- Jun Wang, the head of the BGI sequencing powerhouse. The incredible productive efficiency of BGI has moved huge projects on human and other life forms variability from imagination to actual reality. The Center is taking a leading role in sequencing 10,000 vertebrates through the Genome 10K project; 5,000 insects and other arthropods through the i5k initiative; and more than 1,000 birds, including some extinct ones in a separate project. Moreover BGI has launched the Million Project, aimed to expand the sequenced samples to 1M for human, animals, plants and bacteria. This would increase out knowledge about life on earth, how it works and how it has developed.
- Cedric Blanpain has used single cell sequencing to track down the evolution of single tumor cells, discovering that they descend clonally from different progenitor cells (some kind of tumor stem cells) in the tumor mass. This also implies that a tumor mass is composed by different cells populations with peculiar properties and different response to therapies.
- Elizabeth Iorns, who has focused her attention on reproducibility of results published in scientific papers. With the number of frauds and retractions increasing in the last 3 years, also as a drawback of fund cuts and consequent higher pressure for publication, the transparency of paper and new methods of quality checking are topics to care about. With this in mind Iorns founded the Reproducibility Initiative, based in Palo Alto, California, which allows authors to submit their papers for replication.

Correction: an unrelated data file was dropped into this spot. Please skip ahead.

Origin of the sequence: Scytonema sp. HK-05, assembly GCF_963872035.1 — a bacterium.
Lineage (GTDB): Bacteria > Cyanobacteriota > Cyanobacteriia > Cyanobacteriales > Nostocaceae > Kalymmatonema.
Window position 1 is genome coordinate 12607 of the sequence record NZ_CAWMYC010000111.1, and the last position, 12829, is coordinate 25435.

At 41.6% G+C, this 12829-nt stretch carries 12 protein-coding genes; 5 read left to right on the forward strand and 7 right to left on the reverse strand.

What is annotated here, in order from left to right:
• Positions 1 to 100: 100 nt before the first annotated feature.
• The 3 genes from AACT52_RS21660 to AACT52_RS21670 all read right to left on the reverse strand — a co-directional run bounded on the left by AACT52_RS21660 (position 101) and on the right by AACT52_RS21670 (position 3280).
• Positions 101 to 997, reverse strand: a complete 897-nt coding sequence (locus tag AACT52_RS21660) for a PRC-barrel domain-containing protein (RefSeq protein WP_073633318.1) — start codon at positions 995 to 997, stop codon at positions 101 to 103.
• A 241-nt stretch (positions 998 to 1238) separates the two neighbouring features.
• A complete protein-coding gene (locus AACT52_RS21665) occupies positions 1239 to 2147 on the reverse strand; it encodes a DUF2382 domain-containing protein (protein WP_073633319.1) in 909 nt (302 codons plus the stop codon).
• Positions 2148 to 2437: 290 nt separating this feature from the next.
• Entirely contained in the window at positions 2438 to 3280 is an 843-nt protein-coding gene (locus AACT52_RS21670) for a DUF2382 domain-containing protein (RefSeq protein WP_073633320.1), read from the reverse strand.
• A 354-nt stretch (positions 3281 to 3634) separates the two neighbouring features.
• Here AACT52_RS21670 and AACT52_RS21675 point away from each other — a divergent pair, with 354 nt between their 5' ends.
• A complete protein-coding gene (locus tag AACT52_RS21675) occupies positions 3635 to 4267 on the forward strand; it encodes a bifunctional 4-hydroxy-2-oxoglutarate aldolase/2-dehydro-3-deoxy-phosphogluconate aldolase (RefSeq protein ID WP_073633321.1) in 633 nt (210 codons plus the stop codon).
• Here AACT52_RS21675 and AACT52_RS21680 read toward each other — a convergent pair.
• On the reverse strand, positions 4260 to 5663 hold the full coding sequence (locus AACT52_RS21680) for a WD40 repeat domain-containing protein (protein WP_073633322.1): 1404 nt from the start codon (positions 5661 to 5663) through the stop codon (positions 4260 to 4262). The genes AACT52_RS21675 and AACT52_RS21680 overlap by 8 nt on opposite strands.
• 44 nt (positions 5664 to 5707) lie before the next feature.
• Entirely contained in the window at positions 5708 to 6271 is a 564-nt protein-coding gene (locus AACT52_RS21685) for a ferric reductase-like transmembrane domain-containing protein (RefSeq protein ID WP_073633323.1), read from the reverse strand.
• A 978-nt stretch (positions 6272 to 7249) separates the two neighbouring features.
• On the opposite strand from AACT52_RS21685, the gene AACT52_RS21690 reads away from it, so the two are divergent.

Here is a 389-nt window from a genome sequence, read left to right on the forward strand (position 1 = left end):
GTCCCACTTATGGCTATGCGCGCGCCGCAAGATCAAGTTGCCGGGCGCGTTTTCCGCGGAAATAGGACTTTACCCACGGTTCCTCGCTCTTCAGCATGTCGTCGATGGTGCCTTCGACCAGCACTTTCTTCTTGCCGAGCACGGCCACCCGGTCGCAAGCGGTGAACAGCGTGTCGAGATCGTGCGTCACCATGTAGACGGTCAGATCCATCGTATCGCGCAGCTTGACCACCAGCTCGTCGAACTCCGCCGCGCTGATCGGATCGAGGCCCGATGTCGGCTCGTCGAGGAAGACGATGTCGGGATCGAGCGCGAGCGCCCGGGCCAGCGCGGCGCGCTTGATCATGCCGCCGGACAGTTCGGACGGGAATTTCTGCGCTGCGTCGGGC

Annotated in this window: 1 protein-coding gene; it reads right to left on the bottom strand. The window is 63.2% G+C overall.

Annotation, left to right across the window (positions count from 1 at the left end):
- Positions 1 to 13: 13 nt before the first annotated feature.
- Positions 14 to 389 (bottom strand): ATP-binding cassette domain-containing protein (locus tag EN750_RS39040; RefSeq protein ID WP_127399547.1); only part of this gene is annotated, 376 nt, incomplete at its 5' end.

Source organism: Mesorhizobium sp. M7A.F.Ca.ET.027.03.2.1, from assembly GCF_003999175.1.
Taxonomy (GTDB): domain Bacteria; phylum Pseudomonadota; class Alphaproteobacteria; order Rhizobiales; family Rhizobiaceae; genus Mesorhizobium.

- Bernardo de Bernardinis, which in 2009 was deputy head of the Italian Department of Civil Protection and involved in the recent trial for missing communication and inadequate assessment of seismic risk for the earthquake disaster in Aquila. The trial has assumed an international relevance mainly because it suggests direct responsibility for the scientific committee called to evaluate the actual seismic risk for the city.
“I am proud to honor these inspiring American innovators,” President Obama said. “They represent the ingenuity and imagination that has long made this Nation great—and they remind us of the enormous impact a few good ideas can have when these creative qualities are unleashed in an entrepreneurial environment.”.
Dr. Sallie Chisholm, Massachusetts Institute of Technology, MA. Marine ecology.
Dr. Sidney Drell, Stanford University, CA.
Dr. Sandra Faber, University of California, Santa Cruz, CA. Formation and evolution of galaxies and the evolution of structure in the universe.
Dr. Sylvester James Gates, University of Maryland, MD. Supersymmetry theory.
Dr. Solomon Golomb, University of Southern California, CA
Dr. John Goodenough, University of Texas at Austin, TX. Relationships between the chemistry, structure and electrical properties of solids in order to design new or improved technical materials.
Dr. M. Frederick Hawthorne, University of Missouri, MO. International Institute of Nano and Molecular Medicine.
Dr. Leroy Hood, Institute for Systems Biology, WA. Integrating biology, technology and computation to create a predictive, personalized, preventive and participatory approach to medicine.
Dr. Barry Mazur, Harvard University, MA. Number theory, Automorphic forms, and related issues in algebraic geometry.
Dr. Lucy Shapiro, Stanford University School of Medicine, CA. Mechanisms used to generate the three-dimensional organization of a cell from a one-dimensional genetic code; define these mechanisms using both molecular genetics and biochemistry.
Dr. Anne Treisman, Princeton University, NJ. Visual attention, object perception and memory. Explore the nature of the limits to human perception, the information-processing that results in the perception of objects and events.